Depression, Bad Days, and the Dangers of Absolutism

At the height of my depression, I didn’t really have bad days, because everything was so awful that I could hardly compare each day to the one before. They were the same, neither better nor worse than one another. The more I recovered – slowly, over a decade – the more this changed.

As I came to realise that I had good days, I also realised that meant that I could have bad days too. And I did. Repeatedly. But the problem was, a lot of those bad days were self-fulfilled. Not because I was a terrible person. I was incredibly unwell. My being lazy or not didn’t really come into it (except, of course, in my internal litany of self-hatred).

Something would go wrong, and I would decide that meant it was a bad day, and write it off.

I wasn’t, at that point, capable of doing anything else. Unfortunately that “oh, let’s just write today off” response became a habit, and so I carried it forward into the point where I was back in control of my life. Something bad would happen, and I would give up. Where initially this had been all I was capable of doing, this wasn’t always the case anymore.

Depression had taught me to behave in this way, and it seemed almost impossible to get out of that habit. Just as it had seemed almost impossible to learn to feel emotions again after I’d stopped doing so. How strange it seemed to imagine that I could be angry, or frustrated, and that those feelings could be okay.

Recovering from depression continued to be all about unlearning the things it had taught me.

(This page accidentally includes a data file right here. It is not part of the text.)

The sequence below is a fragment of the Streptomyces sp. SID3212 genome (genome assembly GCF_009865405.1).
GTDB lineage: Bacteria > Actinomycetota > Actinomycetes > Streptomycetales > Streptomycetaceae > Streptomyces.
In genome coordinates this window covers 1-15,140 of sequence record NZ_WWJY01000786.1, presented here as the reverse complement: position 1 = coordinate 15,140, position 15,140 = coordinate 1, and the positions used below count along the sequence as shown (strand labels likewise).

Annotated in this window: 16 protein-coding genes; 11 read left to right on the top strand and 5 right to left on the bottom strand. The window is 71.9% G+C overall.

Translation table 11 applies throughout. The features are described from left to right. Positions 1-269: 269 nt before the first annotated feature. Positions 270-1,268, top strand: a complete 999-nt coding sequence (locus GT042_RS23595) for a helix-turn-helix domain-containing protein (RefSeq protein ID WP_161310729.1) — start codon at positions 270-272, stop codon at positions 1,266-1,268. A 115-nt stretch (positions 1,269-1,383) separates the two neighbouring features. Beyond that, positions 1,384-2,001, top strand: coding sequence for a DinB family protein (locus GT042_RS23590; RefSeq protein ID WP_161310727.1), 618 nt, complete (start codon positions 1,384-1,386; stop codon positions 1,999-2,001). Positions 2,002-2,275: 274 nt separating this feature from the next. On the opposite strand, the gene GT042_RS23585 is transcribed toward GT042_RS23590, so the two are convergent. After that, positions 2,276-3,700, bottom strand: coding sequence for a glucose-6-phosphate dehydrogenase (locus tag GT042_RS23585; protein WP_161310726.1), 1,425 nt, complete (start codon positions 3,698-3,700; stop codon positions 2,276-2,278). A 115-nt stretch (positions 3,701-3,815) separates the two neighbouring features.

It should be at this point that I tell you about how I unlearned giving up on days when something went wrong. But I can’t. Because I know the reason that I manage to snap out of that absolutism, and I’m marrying him. Some days I can internalise his voice, and pick myself up off the floor after whatever has pushed me down there. But not always.

On the days that I can’t, I remember that I am incredibly fortunate to have someone in my life who is capable of acting as my carer and willing to do so. And sure, those days aren’t as often now. But as I’ve talked about before, sometimes it feels all the worse when I stumble now, because I’m so much higher up that it’s further to fall. I have much more to give up.

But here’s the thing about giving up.

And it’s something you’ve heard before, but I’m going to repeat it anyway. It is possible to repeatedly give up on something and still go on to succeed at it. Ask me how to recover from depression and I will tell you to just keep trying to. Because I certainly haven’t ‘recovered’ yet, and I might spend the rest of my life trying to. But I’ll still be trying. Even if I give up another thousand times along the way, I’ll still be trying.

If you’re trying to lift a box, and you abort midway through the lift because your legs give out, you’ve given up on that attempt. You haven’t given up on lifting the box until you’ve stood up and walked away. Even if you spend half an hour sitting on the floor staring at the damned box. You’re still thinking about lifting it up again, and that’s all that matters.

If you’re having a bad day, week, month or year, don’t suffer alone. Reach out to someone, wherever or however. If you don’t know where you can get help, check out this list of guides from Mind as a starting point.